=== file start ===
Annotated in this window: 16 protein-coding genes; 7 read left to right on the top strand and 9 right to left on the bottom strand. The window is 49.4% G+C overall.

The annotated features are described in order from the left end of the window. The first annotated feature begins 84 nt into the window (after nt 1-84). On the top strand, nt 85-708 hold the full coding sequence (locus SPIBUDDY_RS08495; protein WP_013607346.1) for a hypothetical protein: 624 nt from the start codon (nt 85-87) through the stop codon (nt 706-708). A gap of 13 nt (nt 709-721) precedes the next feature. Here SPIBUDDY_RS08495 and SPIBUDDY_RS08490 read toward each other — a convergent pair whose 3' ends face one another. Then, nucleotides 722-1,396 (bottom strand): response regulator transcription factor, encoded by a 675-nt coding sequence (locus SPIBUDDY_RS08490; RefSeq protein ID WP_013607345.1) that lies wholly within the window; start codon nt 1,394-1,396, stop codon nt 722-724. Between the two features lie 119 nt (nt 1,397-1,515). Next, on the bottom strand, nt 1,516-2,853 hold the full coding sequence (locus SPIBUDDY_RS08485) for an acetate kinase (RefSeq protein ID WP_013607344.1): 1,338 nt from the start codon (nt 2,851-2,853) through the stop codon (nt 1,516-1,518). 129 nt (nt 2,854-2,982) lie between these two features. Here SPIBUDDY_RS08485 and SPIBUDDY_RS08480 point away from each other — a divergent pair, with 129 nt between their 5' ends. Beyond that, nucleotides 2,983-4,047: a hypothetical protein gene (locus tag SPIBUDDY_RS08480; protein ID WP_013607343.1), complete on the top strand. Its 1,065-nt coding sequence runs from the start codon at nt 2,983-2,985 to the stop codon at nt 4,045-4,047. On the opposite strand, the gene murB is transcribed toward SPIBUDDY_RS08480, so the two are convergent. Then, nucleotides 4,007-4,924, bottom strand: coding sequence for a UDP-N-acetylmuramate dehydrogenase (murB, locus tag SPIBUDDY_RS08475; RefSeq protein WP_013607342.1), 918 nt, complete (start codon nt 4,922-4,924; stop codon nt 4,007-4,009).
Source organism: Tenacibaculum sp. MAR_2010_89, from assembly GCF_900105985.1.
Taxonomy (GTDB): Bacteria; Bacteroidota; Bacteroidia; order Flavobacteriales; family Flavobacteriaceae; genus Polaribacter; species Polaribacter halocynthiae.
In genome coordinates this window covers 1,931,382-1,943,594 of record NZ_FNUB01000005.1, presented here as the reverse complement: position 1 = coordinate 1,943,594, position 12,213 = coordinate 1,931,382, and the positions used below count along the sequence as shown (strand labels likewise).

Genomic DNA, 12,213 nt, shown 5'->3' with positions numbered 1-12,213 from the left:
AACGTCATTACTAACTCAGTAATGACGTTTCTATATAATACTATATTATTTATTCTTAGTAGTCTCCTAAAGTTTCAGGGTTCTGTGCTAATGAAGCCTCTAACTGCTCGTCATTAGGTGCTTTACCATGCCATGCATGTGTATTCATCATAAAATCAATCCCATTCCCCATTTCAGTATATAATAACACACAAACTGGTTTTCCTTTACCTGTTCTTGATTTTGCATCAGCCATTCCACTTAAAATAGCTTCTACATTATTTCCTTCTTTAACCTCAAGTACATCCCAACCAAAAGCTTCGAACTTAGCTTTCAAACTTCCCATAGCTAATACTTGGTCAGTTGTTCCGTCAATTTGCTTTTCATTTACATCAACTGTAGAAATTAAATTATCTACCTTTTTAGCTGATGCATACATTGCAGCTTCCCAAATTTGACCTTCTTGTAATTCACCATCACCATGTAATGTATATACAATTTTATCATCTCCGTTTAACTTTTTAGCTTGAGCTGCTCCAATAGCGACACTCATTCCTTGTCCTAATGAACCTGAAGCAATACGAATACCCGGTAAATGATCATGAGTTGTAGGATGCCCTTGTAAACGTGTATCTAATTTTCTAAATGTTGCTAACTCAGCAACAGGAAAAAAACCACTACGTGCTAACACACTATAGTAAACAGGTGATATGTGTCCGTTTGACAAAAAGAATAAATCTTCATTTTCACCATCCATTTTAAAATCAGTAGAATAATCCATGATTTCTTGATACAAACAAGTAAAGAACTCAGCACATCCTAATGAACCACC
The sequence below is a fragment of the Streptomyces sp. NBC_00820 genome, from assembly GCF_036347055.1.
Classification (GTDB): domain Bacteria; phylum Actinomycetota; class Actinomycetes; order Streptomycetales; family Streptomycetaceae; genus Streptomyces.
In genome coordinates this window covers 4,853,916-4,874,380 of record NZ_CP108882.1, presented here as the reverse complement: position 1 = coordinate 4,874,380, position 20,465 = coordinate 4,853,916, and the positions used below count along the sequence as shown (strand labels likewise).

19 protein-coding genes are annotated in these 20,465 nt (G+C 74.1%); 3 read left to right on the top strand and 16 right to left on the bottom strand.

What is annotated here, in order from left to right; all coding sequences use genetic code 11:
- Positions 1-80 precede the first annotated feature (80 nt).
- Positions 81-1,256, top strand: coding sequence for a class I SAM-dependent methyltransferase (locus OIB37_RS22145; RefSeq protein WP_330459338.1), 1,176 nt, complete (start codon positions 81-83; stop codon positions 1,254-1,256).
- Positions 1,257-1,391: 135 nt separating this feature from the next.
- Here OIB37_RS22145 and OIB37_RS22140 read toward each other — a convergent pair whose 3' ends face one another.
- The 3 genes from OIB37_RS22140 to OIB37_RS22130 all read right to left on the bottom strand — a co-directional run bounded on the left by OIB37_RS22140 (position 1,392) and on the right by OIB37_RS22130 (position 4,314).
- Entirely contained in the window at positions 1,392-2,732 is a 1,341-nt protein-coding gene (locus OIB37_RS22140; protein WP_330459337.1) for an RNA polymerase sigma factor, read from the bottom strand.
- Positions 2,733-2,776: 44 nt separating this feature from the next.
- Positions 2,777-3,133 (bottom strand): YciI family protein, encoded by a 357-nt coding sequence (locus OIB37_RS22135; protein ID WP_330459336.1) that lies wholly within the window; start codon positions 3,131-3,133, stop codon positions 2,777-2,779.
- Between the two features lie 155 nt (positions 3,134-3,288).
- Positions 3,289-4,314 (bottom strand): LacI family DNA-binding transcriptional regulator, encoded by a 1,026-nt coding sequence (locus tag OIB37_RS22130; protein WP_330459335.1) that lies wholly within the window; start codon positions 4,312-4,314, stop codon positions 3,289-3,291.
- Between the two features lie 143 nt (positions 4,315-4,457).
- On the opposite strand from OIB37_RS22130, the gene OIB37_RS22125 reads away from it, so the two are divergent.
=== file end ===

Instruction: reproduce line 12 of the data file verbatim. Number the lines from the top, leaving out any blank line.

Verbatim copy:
What is annotated here, in order from left to right; all coding sequences use genetic code 11: